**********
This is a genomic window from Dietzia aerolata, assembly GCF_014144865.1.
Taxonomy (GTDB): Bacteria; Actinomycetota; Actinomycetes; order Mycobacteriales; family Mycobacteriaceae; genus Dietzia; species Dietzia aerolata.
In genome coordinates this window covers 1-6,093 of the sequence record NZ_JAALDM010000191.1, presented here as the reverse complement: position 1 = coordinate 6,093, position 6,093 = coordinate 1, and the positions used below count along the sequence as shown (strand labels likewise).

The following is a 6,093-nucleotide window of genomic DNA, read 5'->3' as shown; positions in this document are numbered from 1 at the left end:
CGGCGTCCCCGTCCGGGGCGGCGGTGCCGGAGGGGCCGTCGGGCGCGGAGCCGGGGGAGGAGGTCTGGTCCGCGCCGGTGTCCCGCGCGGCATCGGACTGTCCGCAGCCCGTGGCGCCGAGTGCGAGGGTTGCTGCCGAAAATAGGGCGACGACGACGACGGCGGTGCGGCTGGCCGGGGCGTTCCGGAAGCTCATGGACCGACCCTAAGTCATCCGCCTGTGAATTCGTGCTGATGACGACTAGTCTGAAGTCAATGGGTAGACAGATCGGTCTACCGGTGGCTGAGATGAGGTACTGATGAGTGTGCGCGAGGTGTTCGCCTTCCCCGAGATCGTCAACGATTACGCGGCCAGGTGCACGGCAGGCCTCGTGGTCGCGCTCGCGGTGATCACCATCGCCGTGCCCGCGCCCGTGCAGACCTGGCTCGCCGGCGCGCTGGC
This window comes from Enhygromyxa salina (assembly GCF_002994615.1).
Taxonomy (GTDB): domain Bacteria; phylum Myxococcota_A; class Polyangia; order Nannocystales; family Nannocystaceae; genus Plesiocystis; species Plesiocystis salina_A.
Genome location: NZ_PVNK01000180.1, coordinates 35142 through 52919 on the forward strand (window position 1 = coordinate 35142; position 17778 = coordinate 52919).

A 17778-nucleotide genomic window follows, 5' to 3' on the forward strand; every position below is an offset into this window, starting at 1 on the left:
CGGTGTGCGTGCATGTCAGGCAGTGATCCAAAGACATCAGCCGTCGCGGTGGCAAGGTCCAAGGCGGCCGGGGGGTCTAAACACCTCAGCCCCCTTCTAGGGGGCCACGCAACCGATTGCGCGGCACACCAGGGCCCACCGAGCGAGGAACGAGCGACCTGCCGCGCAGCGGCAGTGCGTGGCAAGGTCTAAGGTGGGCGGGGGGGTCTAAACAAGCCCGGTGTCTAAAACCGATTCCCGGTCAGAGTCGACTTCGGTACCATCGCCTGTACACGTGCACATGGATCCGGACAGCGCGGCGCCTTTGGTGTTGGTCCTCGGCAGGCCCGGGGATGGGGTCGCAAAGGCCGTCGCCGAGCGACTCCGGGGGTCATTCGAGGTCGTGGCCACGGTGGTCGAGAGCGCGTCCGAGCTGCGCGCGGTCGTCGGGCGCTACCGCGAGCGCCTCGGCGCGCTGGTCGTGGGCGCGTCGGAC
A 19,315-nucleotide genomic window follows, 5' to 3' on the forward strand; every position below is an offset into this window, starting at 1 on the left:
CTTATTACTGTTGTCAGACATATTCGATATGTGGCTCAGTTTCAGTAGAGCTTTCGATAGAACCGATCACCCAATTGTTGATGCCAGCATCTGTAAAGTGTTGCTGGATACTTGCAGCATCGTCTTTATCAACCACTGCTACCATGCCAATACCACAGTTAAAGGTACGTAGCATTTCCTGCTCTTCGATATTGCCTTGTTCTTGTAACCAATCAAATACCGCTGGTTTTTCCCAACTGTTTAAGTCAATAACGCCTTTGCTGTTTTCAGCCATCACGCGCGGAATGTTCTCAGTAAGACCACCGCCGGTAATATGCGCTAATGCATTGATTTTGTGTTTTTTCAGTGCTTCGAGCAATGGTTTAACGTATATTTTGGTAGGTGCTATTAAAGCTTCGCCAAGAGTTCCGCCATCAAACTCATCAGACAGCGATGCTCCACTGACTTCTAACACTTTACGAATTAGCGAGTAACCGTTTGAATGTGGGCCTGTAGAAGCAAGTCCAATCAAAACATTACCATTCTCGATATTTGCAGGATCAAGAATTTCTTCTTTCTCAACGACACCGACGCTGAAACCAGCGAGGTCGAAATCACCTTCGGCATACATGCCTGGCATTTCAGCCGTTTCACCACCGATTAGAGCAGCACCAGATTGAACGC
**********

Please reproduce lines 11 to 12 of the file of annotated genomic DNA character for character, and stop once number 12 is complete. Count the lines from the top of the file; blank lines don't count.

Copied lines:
A 19,315-nucleotide genomic window follows, 5' to 3' on the forward strand; every position below is an offset into this window, starting at 1 on the left:
CTTATTACTGTTGTCAGACATATTCGATATGTGGCTCAGTTTCAGTAGAGCTTTCGATAGAACCGATCACCCAATTGTTGATGCCAGCATCTGTAAAGTGTTGCTGGATACTTGCAGCATCGTCTTTATCAACCACTGCTACCATGCCAATACCACAGTTAAAGGTACGTAGCATTTCCTGCTCTTCGATATTGCCTTGTTCTTGTAACCAATCAAATACCGCTGGTTTTTCCCAACTGTTTAAGTCAATAACGCCTTTGCTGTTTTCAGCCATCACGCGCGGAATGTTCTCAGTAAGACCACCGCCGGTAATATGCGCTAATGCATTGATTTTGTGTTTTTTCAGTGCTTCGAGCAATGGTTTAACGTATATTTTGGTAGGTGCTATTAAAGCTTCGCCAAGAGTTCCGCCATCAAACTCATCAGACAGCGATGCTCCACTGACTTCTAACACTTTACGAATTAGCGAGTAACCGTTTGAATGTGGGCCTGTAGAAGCAAGTCCAATCAAAACATTACCATTCTCGATATTTGCAGGATCAAGAATTTCTTCTTTCTCAACGACACCGACGCTGAAACCAGCGAGGTCGAAATCACCTTCGGCATACATGCCTGGCATTTCAGCCGTTTCACCACCGATTAGAGCAGCACCAGATTGAACGC